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The Dad Vibe

The four goals of misbehaviour!

or perhaps a better title should be...

“How to be Brave when your child is driving you crazy…” 

  • I want my daughter to be strong…
  • I want my daughter to be assertive…
  • I want my daughter to be a fighter and stand up for herself…

But just not NOW!!!

I don’t care how many parenting books I read, how many articles I research, or how great a dad I think I might sometimes be - nothing stops or prevents power struggles and tough situations.  Being armed with more tools and ideas in the DAD toolbox sure helps as well as constantly remembering what I want my parenting relationship to look like and what kind of father I want to be, but tough times still do arise. 

My four-year-old daughter and I gone a few rounds lately – I won’t call her behaviour/choices “defiance”, because it may not be, nor will I call it a power struggle, because I refuse to ‘engage’ and give the struggle momentum.  I want my daughter to be strong and independent but these ‘scenarios’ and the frequency are starting to alarm me.

As I reflect back on today’s episode, I am somewhat confused, exhausted, but also proud.  We hit the beach early this morning, then took a lunch break away from the sun.  We then used our lemonade stand money, earned yesterday, to go to a matinee of Disney’s “BRAVE”, the awesome new Pixar princess movie.  After the movie, we used our left over money at Dairy Queen for ice cream treats – pretty awesome day right? 

It was awesome until the going home part, when my 4 year old daughter decided, in the sweltering Dairy Queen parking lot, that she didn’t want to buckle her seatbelt and that was final.  I searched her face for clues as to what was really going on, but I knew a battle/tantrum was brewing – I could feel it… this ain’t my first rodeo.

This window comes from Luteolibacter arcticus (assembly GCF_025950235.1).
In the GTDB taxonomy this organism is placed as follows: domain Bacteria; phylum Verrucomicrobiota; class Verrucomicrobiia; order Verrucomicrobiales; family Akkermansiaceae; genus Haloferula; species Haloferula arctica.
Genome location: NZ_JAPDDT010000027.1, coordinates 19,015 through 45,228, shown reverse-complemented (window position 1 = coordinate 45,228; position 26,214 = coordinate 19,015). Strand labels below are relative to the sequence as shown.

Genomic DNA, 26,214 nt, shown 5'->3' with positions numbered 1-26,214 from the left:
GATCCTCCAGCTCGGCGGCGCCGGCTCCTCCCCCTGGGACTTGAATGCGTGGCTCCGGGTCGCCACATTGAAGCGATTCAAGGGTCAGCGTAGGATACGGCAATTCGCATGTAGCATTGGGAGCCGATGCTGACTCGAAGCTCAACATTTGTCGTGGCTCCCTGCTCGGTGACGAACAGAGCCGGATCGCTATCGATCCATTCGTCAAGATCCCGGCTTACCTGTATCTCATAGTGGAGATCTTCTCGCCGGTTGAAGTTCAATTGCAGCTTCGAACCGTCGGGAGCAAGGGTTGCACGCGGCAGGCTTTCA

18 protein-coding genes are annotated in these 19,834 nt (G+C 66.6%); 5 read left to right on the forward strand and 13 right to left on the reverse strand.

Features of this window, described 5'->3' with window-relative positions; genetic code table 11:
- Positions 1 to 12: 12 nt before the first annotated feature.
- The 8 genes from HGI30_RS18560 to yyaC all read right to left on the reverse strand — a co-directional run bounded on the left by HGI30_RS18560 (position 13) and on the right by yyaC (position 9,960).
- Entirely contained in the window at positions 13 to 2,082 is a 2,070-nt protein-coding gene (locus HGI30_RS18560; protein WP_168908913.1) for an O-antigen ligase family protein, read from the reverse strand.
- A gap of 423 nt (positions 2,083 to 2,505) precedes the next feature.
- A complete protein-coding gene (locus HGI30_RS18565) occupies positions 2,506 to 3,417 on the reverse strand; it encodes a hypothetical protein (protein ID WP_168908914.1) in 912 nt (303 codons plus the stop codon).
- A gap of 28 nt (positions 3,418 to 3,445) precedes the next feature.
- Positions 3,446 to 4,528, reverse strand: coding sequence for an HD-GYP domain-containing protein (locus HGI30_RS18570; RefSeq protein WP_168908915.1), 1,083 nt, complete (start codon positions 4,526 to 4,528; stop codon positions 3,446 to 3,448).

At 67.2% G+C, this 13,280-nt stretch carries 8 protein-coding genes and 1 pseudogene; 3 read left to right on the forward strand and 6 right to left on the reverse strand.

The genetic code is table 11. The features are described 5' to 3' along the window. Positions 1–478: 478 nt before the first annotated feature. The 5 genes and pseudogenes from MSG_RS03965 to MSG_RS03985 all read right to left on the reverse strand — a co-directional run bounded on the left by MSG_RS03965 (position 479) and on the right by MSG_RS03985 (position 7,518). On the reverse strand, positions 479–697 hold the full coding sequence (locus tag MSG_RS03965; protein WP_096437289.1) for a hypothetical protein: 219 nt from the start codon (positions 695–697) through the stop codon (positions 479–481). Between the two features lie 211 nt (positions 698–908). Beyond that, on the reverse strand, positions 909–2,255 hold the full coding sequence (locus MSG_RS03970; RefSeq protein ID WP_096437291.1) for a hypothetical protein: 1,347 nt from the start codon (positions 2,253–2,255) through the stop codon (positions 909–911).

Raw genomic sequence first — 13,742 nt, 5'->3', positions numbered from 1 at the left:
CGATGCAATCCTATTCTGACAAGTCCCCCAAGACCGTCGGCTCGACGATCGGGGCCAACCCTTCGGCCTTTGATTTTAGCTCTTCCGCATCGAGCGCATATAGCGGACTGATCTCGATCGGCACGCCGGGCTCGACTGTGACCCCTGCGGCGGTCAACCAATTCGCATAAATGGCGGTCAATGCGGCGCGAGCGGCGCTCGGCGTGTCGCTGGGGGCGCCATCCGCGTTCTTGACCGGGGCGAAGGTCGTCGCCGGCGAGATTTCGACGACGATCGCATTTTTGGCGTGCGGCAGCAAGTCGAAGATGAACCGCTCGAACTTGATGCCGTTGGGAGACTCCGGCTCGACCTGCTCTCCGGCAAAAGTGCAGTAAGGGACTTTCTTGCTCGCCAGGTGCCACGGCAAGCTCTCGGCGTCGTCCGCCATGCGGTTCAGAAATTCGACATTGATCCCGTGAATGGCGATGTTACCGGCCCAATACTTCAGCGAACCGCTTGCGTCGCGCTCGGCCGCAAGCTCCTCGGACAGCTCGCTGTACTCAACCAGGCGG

So quickly zipped through the general parent checklist of diagnosing this behaviour –

  • Is she hungry?  No. 
  • Is she thirsty?  No. 
  • Is she simply wiped out and tired?  Maybe, but she was just rocking in DQ so likely not.

I then went through her normal checklist of triggers:

  • Did someone look at her the wrong way? No.  
  • Did she spill something on her dress?  No.
  • Did her brother do something first before she could?  No. 
  • Did he open the handicapped door when it was her turn? No. 

Actually her brother William was in the clear, holding my hand walking ahead of her – a great alibi.  But OMG?  Is that it?  Did we dare walk ahead?  Really?  THAT equals THIS?  Can’t be…  

I turned off the car radio, and tried to remain calm.  I kept telling myself, “I am the parent here, and I am ONLY in charge of my actions.  I can always choose my reaction to any situation…”  I could choose to raise my voice, force her seatbelt on, but instead I opted for an attempt at potty humour to try and diffuse the situation, but that only made it worse when her brother laughed hysterically.  Her face scrunched even more into a grimace, a real grimace.